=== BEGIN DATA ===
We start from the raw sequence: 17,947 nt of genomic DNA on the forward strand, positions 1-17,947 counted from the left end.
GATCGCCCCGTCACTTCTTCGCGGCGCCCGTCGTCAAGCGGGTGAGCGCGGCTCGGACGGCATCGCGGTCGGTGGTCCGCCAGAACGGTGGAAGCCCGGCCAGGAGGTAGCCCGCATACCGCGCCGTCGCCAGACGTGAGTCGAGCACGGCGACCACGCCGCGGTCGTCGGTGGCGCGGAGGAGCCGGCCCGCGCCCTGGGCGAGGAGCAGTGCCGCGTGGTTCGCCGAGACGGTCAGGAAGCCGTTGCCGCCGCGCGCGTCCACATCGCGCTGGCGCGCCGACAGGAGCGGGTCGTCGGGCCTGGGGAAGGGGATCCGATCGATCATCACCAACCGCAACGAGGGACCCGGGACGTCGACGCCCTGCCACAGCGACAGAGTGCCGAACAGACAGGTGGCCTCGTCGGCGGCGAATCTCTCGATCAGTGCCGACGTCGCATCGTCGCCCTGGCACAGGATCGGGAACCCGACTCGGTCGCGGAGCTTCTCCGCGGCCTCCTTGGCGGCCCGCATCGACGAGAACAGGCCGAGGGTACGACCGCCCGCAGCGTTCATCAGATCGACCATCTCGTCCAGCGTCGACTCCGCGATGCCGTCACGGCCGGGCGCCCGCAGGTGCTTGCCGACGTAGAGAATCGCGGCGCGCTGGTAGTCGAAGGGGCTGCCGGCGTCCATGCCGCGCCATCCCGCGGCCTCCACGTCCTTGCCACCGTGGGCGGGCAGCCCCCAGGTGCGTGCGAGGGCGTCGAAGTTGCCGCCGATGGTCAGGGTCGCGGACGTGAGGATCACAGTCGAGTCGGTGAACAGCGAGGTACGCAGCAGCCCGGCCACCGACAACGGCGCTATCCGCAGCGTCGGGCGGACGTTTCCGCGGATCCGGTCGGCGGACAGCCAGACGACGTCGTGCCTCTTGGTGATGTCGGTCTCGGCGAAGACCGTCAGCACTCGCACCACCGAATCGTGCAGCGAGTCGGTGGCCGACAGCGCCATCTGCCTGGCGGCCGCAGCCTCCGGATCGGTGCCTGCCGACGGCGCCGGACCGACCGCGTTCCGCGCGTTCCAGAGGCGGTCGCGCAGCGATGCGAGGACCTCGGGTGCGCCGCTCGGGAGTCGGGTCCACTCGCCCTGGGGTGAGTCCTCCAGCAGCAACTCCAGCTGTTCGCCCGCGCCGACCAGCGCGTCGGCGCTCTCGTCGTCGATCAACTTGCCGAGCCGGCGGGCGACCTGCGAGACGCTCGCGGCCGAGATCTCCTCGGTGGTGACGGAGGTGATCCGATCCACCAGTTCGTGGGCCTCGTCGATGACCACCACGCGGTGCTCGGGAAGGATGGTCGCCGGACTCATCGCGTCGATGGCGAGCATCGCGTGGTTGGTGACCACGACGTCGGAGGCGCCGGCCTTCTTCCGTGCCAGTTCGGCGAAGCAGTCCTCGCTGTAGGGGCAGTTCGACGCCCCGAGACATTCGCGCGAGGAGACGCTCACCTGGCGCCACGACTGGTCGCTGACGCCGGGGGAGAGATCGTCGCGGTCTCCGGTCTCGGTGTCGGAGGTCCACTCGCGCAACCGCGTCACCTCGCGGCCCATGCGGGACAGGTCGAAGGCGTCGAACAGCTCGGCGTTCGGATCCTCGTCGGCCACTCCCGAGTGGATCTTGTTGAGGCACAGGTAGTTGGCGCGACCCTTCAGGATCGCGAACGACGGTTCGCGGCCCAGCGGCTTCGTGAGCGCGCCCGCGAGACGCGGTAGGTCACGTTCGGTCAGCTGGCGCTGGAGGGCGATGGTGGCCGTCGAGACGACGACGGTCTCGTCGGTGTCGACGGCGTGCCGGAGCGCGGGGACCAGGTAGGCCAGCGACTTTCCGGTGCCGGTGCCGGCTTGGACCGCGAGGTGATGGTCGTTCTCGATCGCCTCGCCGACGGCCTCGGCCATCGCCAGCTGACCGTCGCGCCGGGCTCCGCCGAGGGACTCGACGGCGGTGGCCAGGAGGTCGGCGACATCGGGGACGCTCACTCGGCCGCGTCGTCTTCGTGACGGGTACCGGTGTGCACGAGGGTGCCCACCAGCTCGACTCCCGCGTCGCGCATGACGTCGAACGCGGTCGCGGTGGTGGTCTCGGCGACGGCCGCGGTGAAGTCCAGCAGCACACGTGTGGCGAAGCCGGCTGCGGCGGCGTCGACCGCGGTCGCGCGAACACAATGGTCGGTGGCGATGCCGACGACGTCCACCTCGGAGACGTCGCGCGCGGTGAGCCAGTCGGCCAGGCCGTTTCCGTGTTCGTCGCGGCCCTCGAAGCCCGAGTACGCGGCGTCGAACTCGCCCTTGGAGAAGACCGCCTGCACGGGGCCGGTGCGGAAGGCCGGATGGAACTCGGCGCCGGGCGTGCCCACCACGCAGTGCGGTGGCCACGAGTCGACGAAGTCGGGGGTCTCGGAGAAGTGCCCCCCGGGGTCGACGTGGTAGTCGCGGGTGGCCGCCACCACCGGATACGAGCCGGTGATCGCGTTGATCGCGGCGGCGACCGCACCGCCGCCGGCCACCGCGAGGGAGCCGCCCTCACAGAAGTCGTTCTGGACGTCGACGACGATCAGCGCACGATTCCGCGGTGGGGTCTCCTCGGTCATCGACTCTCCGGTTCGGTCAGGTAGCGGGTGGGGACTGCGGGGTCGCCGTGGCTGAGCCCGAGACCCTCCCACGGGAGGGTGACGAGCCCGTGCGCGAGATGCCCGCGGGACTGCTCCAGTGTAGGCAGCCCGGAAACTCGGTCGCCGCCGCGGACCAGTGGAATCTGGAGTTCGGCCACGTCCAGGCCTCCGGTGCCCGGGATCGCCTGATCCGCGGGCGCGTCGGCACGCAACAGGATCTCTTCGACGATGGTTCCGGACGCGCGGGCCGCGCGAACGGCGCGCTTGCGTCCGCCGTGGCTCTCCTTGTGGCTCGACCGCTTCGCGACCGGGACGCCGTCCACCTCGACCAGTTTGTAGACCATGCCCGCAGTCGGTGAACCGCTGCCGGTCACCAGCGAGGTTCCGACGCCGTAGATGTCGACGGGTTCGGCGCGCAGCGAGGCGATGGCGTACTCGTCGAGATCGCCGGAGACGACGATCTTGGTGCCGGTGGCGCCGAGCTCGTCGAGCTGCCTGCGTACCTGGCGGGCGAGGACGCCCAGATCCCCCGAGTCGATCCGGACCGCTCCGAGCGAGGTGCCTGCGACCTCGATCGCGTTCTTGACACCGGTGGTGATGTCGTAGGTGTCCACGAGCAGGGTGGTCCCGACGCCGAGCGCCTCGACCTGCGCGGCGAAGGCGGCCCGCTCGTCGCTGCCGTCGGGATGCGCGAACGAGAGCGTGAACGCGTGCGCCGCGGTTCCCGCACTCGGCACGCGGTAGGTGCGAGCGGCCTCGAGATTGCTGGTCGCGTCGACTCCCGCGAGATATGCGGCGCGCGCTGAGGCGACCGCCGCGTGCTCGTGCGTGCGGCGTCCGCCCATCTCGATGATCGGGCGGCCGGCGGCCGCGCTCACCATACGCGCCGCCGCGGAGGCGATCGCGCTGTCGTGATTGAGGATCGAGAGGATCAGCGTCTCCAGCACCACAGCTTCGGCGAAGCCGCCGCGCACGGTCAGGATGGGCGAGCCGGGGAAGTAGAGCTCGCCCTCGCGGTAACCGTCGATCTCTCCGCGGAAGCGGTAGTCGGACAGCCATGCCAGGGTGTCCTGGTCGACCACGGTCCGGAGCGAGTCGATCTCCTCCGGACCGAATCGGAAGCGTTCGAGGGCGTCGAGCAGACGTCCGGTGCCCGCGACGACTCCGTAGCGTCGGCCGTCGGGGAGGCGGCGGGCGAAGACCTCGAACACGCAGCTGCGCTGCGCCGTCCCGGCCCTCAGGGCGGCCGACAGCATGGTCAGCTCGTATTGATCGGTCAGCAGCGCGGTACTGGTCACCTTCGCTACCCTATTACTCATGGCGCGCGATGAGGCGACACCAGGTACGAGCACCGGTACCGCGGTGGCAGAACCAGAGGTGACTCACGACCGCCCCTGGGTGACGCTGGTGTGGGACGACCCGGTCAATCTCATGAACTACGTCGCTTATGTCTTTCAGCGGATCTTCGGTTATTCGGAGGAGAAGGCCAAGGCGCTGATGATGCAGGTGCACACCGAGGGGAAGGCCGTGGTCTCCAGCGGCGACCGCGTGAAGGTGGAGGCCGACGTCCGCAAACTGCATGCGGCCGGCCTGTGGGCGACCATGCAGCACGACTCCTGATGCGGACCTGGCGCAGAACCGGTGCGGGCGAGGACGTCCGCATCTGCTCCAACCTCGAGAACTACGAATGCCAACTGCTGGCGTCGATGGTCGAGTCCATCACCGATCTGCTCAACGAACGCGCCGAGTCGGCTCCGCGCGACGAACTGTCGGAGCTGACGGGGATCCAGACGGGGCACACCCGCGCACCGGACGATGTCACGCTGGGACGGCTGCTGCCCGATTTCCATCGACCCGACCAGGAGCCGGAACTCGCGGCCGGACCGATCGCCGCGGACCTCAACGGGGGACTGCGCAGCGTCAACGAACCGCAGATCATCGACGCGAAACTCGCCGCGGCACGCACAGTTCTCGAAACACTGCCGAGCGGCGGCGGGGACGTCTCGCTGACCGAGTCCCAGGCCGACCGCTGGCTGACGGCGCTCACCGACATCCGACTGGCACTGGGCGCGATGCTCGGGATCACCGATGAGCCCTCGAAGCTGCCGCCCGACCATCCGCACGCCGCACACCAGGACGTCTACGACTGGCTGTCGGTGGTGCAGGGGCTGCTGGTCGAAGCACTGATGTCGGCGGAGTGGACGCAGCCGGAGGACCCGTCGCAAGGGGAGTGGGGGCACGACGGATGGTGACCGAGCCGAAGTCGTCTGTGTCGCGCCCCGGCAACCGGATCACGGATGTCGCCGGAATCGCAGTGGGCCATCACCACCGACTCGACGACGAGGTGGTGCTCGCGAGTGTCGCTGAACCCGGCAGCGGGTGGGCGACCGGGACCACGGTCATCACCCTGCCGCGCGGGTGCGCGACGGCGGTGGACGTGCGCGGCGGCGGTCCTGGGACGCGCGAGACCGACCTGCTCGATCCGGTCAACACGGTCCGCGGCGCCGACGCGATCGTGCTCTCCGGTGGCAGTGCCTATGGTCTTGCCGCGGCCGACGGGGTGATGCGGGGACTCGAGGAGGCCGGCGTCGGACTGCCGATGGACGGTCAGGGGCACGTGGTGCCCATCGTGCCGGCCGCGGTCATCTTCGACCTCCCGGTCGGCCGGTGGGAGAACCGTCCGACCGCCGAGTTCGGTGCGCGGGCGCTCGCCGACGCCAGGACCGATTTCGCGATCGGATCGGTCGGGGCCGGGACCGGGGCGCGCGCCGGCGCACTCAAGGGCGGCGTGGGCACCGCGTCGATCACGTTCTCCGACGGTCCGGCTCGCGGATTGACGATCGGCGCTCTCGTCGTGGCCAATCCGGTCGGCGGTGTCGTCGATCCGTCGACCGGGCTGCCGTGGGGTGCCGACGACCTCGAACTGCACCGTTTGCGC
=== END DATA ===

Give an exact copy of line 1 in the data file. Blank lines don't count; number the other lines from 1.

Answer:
We start from the raw sequence: 17,947 nt of genomic DNA on the forward strand, positions 1-17,947 counted from the left end.